Blockbuster film director James Cameron has created some of the most striking on-screen images – from the Terminator to the blue Na’vi of “Avatar”…
the original concepts of which stem from his early days as a young artist in Canada, as revealed in the new book, “Tech Noir: The Art of James Cameron.”
But the director himself was actually among the last to see how his early artwork inspired his films – connecting the dots only after researchers compiled his sketches into thematic chapters.
“I think those strong thematic threads kind of were the surprise or the revelation to me, because I'd just always thought it was all scattershot, you know, all over the map, anything that occurred to me in the moment, which is also true. But you can see that there are some certain specific themes that continued on into the filmmaking."
Cameron began drawing as a child, and as a young man focused on scenes based on his favorite sci-fi stories and comic books.
“I was kind of like that skinny, geeky kid that didn't have a girlfriend but could actually play the guitar and so I'd be like, 'Hey, do you want to hear me play a song?', you know? Except I don't play the guitar, I could draw. So I'd sit there, I'd sit there on the college quad drawing other students that were sitting around using life subjects without their permission, kind of hoping that somebody would come over and go, 'Hey, that's a nice drawing', you know?"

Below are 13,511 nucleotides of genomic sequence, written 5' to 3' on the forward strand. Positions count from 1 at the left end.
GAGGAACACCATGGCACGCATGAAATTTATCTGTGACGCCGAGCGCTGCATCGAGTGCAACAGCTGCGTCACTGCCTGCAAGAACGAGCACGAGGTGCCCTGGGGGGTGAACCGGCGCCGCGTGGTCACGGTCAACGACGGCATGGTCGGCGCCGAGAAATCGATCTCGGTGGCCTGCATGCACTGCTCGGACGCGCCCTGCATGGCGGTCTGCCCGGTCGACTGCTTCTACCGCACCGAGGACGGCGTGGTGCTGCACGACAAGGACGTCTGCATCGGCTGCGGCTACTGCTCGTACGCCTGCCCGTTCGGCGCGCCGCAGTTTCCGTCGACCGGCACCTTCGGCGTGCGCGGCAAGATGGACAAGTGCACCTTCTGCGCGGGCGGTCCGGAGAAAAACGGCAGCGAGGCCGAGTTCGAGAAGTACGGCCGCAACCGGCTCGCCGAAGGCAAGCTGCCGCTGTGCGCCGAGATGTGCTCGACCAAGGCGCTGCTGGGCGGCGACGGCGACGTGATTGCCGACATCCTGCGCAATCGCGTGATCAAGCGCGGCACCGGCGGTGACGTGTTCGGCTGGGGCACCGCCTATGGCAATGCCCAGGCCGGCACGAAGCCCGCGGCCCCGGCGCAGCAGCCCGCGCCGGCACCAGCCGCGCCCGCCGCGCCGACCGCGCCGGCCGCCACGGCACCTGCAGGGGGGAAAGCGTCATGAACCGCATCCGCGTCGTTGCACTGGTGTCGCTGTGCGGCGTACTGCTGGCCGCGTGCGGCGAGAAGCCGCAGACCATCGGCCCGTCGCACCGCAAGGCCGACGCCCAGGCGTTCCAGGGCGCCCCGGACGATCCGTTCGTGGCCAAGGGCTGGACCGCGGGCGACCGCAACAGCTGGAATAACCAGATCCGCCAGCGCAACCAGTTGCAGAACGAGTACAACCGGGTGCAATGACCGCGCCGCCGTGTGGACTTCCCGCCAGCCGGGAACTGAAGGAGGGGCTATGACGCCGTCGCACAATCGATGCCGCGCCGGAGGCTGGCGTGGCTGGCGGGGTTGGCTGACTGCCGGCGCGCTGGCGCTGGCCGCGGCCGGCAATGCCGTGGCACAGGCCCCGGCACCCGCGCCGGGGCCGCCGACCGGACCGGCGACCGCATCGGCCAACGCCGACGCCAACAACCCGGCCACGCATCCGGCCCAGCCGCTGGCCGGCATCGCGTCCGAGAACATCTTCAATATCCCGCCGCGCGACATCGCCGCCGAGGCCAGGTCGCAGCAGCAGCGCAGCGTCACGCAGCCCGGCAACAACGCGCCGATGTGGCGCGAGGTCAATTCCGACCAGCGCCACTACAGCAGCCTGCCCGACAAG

The book shows pages of concept art from what would become one of Cameron’s first forays into filmmaking – a movie called “Xenogenesis” that was never produced, but portions of which can be seen on YouTube.
“It was an important, informative time because I literally came right out of that into working in film for real, and on the strength of those designs and being able to show a portfolio."
"Tech Noir: The Art of James Cameron” is available in bookstores.